Located in the continent of Northern America, Canada is the second largest country of the world occupying an area of about 3,855,100 square miles (9,984,670 square kilometres). With an advanced economy, Canada is one of the most developed nations of the world. Canada Day, often referred to as the birthday of Canada, is celebrated on July 1. This is a commemoration of the signing of the British North America Act on July 1, 1867, with which Canada became a federation with its own independent constitution. Despite being a sovereign nation and a strong democracy (led by its Prime Minister), it remains a constitutional monarchy recognizing Elizabeth II as the Queen. It is also a member of the Commonwealth of Nation.
Original Inhabitants of Canada
The earliest inhabitants of Canada are believed to have migrated to the country from Siberia some 14,000 years ago. By the time the Europeans arrived, there was a considerable presence of the indigenous tribes such as the Inuit, First Nations, and the Metis. Estimates suggest that the arrival of the Europeans led to the decline of the indigenous population by over 50%.
Conquest of Territories in Canada
The earliest arrival of the Norse in Canada is dated back to about 1000 AD. In 1497, John Cabot claimed the Atlantic Coast for England, and in 1534 Jacques Cartier claimed the shores of Saint Lawrence River for France. This was the beginning of the establishment of New France, and subsequently the establishment of English rule in Canada.
The French and Indian War (1754-1763) and the Seven Years’ War (1756 – 1763) involved the two great European powers France and England in a bitter conflict. It resulted in Britain’s acquisition of French territories in the continent of North America. The Royal Proclamation of 1763 created the Province of Quebec and expanded Nova Scotia. The following century would precipitate the consolidation of nationalism in Canada. The American Revolutionary War (1775–1783) had already influenced Canadian thought and fueled anti-British sentiments.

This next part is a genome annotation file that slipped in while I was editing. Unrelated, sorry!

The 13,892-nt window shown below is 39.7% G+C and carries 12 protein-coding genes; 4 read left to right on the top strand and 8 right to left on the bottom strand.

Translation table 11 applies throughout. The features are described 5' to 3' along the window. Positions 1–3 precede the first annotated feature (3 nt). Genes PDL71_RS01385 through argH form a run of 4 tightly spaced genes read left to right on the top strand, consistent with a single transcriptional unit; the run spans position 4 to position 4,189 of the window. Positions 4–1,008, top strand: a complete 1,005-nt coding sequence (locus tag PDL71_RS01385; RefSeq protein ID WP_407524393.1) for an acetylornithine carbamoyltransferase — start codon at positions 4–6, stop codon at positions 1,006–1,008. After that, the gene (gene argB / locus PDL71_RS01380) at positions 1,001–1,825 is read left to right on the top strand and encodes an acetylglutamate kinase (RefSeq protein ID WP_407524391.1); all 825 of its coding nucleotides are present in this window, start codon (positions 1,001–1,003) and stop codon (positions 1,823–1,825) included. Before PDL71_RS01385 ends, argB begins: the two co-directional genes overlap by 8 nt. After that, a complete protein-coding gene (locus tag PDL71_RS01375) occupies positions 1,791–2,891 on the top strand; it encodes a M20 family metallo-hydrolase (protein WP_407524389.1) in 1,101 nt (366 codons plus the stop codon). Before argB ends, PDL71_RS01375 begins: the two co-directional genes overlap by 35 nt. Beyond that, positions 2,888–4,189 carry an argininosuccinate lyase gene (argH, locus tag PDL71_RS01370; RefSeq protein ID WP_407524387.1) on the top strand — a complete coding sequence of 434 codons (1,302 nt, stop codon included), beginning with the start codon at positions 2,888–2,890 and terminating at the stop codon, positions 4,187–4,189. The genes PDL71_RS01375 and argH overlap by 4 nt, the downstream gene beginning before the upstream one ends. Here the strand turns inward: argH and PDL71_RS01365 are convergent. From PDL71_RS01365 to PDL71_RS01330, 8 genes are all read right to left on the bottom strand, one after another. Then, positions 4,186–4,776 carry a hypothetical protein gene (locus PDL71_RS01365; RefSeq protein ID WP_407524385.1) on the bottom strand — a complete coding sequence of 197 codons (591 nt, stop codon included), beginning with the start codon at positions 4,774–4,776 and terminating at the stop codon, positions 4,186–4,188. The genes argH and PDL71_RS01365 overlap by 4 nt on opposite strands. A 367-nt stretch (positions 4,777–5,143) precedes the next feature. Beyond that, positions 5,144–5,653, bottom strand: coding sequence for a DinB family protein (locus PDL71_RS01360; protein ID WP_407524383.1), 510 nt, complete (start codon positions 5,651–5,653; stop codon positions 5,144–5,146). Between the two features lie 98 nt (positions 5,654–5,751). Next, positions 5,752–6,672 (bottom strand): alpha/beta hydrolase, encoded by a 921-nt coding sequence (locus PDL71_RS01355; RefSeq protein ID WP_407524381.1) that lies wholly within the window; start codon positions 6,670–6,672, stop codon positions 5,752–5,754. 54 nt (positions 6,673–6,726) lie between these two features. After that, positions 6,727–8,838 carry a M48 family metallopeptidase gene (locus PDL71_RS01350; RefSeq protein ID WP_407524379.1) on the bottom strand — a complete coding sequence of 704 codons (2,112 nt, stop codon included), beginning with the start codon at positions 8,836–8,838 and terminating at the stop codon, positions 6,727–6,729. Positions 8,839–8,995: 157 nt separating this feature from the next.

The early part of the 1800s was a time of flux. Canada became the main war front in the war between the US and the UK in 1812. Immigration from Britain remained high but the need for a consolidated Canada and a government responsible for the welfare of the Canadians was felt. Next came the British North America Act, 1840 or the Act of Union of 1940, which abolished the separate legislatures of Upper Canada and Lower Canada and consolidated the different settlements into a single Province of Canada.
Constitution Act 1867
The British North America Act 1867, which is known in Canada as the Constitution Act 1867, created the legal framework for the creation of the Dominion of Canada with an independent government and legislature, setting up the country’s judicial and revenue systems. This act now comprises a large part of the Constitution of Canada. The passing of this act was celebrated on July 1, 1867. It is in commemoration of this day that Canada Day is celebrated on July 1 each year. This annual celebration was established when the day was designated Dominion Day in 1879 (renamed Canada Day in 1982).
Total Independence for Canada
Within the next decade, the acquisition of the Hudson’s Bay Company holdings and the provinces of Manitoba and Prince Edward Island expanded the Canadian federation. The foreign affairs of Canada were still controlled by Britain and this involved Canada in World War I. By the end of the war, however, Canadian independence was sealed by its membership in the League of Nations, independent of Britain. In 1931, Canada’s independence was affirmed by the Statute of Westminster.